Diabetes kind 2: Urine leakage, constipation and diarrhoea are signs


Type 2 diabetes is a chronic condition in which the body does not make enough insulin or the insulin it makes is not absorbed by the cells. Insulin is responsible for regulating blood sugar – the main type of sugar in the blood. Without insulin, blood sugar levels rise uncontrollably and this deterioration can cause a cascade of problems.

Some of the most acute problems fall under the umbrella of neuropathy – a general term for nerve damage caused by high blood sugar levels.

There are different types of neuropathies, and symptoms will depend on the type of nerve damage you have and the nerves affected.

According to the Centers for Disease Control and Prevention (CDC), bladder or bowel problems are linked to autonomic nerve damage.

Autonomic nerve damage affects the heart, bladder, stomach, intestines, genital organs or eyes.

READ MORE: Type 2 Diabetes Symptoms: Five Warning Signs of High Blood Sugar in Your Eyes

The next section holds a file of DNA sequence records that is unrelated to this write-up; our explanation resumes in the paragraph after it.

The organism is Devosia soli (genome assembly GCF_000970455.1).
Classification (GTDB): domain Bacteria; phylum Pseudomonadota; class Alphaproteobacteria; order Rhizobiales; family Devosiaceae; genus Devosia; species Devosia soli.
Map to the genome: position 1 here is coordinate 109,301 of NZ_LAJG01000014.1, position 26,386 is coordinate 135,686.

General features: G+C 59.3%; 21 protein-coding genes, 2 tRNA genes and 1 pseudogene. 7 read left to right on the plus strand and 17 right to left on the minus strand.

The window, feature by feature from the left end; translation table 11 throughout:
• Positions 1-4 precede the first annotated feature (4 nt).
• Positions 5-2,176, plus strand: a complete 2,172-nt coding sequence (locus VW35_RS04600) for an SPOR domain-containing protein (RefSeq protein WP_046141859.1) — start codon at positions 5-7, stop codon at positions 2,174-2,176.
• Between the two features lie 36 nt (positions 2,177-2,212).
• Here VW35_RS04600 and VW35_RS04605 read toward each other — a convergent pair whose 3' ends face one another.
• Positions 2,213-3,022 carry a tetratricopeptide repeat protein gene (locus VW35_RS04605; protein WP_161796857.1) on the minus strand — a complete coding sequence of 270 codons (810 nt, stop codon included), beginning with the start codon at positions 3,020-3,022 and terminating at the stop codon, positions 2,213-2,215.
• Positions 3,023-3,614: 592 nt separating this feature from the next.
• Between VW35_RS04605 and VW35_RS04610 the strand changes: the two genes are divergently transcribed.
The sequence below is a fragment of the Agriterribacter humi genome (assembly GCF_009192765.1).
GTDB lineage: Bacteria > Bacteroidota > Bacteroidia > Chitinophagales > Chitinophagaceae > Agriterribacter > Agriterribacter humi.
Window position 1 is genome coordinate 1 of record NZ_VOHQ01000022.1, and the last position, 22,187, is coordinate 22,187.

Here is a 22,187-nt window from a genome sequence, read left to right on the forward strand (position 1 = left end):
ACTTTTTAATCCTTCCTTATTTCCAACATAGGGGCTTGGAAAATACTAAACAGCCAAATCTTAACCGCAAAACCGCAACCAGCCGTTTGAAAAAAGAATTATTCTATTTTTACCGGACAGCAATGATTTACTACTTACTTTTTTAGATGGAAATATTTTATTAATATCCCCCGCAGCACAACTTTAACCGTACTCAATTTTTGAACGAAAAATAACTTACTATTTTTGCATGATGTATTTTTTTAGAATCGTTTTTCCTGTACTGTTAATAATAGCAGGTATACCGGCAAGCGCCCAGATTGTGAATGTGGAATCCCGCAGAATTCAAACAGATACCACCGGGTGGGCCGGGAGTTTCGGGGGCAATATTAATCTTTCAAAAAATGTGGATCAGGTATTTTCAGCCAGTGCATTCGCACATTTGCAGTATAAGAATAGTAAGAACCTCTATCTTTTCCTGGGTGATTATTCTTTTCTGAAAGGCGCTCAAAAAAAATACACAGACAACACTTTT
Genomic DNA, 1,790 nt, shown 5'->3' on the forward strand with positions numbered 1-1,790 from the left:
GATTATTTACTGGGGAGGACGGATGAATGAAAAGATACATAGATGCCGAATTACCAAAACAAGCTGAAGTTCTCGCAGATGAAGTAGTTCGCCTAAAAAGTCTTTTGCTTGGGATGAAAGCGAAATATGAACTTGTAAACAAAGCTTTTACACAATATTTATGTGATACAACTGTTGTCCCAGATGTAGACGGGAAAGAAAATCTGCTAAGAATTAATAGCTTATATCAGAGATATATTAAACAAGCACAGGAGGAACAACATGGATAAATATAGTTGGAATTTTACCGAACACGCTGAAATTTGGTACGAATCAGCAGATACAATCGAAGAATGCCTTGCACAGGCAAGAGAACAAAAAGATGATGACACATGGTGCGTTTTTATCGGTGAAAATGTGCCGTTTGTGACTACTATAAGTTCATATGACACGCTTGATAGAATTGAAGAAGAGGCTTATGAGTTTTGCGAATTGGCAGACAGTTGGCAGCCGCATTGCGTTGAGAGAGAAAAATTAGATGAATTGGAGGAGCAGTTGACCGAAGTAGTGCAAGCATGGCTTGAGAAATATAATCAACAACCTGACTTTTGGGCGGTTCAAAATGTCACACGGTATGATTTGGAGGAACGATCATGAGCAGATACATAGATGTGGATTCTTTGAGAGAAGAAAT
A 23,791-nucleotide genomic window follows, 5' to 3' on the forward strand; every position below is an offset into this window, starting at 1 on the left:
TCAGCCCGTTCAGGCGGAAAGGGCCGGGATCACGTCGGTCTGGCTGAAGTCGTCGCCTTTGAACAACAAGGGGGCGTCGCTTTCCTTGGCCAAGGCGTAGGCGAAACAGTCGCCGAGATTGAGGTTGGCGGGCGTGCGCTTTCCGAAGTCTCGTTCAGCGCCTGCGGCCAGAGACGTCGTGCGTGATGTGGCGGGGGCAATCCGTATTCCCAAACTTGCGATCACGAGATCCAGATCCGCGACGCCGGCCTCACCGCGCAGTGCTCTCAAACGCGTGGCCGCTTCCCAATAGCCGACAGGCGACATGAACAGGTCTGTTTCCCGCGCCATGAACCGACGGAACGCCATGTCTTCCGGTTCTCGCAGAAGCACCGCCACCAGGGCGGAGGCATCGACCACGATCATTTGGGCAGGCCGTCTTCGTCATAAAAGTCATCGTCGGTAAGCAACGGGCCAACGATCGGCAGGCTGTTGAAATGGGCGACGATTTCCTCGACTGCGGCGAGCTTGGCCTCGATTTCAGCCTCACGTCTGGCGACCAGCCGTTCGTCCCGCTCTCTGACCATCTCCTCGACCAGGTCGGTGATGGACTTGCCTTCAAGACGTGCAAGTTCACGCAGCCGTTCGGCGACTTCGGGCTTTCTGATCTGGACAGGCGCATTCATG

Bladder or bowel problems typically come in the form of urine leakage, constipation, or diarrhea.

Other warning signs are:

  • Nausea, loss of appetite, and vomiting
  • Changes in the adjustment of your eyes from light to dark
  • Decreased sexual response, including difficulty erecting in men or vaginal dryness in women.

How should one answer

According to the NHS, if you have any of the symptoms of type 2 diabetes or are concerned that you are at a higher risk of developing type 2 diabetes, you should see a family doctor.

“You will need a blood test, which you may need to go to your local health center for if your general practitioner cannot do it,” explains the health body.

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The sooner diabetes is diagnosed and treatment started, the better.

As the NHS points out, early treatment reduces the risk of other health problems.

What happens next

After a formal diagnosis of type 2 diabetes, you will usually be advised to make lifestyle changes to lower blood sugar levels.

There is nothing you can’t eat when you have type 2 diabetes, but you do need to limit certain foods.

Low or medium GI foods break down more slowly and cause blood sugar levels to rise gradually over time.

They include:

  • Some fruits and vegetables
  • Impulses
  • Whole grain products like porridge.

Exercise helps lower blood sugar levels – you should aim for 2.5 hours of activity per week, says the NHS.

That could be:

  • Fast walking
  • climb stairs
  • More strenuous housework or gardening.